A Better Reach-in Closet is not out of Reach

A Better Reach-in Closet is not out of Reach

We don’t want to treat all reach-in closets like they are exactly alike—but there are definitely features we like to include to vastly improve the storage potential of the standard bedroom reach-in. Most reach-ins have only one hang bar and one shelf that spans across the closet. This is both aggravating and boring. *Sigh* But here are a few storage ideas that we think will immediately upgrade your frustrated reach-in closet.

Let’s start with hanging clothes. We want at least one side to have double hang rods. This will house shirts, pants, and skirts–the majority of our clothes–and will take less than one-third of the width of a single hang rod. Also, if you have dresses or long coats or suits, we suggest space dedicated to a rod for medium-length clothes. Typically, the space required for medium hang is just a fraction of the space of the double hang. Depending on the amount of clothes for this space, you may even be able to get the medium hang on the interior walls of the closet as shown below.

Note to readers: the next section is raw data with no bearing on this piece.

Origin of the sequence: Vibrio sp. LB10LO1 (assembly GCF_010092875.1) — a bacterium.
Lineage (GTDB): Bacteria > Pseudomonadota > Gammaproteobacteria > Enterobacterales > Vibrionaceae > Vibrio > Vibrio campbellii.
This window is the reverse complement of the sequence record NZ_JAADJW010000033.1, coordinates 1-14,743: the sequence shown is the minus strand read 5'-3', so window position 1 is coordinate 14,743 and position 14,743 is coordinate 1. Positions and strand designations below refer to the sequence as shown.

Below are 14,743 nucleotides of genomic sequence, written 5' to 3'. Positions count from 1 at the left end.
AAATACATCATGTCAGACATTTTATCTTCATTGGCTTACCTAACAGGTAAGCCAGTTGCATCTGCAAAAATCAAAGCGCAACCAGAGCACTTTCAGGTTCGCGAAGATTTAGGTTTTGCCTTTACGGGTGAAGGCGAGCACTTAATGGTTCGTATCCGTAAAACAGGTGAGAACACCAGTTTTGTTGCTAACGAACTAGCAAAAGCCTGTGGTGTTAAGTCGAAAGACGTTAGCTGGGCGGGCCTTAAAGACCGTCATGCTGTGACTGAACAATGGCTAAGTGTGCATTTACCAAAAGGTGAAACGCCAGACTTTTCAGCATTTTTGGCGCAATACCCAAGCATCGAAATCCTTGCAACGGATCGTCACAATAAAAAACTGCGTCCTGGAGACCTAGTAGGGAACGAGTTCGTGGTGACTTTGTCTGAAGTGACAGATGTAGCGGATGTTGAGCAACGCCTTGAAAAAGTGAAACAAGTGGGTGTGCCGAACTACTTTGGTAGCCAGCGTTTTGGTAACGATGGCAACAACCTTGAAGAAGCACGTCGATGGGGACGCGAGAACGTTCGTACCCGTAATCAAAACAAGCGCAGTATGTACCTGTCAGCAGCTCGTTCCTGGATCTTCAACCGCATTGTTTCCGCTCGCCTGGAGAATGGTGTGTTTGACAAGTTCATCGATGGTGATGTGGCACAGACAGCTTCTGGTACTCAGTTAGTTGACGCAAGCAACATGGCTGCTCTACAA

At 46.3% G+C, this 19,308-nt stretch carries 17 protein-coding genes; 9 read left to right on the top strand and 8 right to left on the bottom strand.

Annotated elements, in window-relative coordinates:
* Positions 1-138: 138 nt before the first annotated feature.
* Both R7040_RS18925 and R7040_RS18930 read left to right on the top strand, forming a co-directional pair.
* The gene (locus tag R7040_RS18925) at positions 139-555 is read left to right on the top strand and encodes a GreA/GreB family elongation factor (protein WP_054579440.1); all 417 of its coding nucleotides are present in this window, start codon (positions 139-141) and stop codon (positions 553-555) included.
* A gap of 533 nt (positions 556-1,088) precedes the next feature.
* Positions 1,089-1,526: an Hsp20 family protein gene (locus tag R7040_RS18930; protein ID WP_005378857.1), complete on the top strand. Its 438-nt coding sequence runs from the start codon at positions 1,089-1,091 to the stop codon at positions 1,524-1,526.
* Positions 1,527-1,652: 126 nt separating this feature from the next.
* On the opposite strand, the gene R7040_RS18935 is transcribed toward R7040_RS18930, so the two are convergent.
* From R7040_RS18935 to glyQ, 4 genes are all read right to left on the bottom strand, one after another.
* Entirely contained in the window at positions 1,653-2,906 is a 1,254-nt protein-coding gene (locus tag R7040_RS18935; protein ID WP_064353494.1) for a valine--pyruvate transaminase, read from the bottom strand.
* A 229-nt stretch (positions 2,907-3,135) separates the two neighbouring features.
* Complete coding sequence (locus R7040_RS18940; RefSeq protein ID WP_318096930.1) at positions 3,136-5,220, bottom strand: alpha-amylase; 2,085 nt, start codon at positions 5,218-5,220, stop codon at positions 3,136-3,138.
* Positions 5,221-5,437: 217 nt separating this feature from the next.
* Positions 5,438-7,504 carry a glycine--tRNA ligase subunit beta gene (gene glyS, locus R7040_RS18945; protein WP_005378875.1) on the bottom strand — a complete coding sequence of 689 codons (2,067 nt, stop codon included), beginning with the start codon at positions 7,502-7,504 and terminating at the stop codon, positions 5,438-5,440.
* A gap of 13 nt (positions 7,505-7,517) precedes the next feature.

Reach-in Closet

There could even be opportunity to wrap the inside wall of your reach-in with shelving like this–turning dead space into invaluable storage:

Reach-in Closet

We always try to illustrate an option that includes a hutch or drawer space. Drawers are almost always needed for undergarments, scarves, or other small accessories. If you have jewelry, watches or mobile devices, we like the idea of lining the top drawer with a custom fit jewelry liner. This gets the clutter off of our dresser tops and stored away.

Jewelry Storage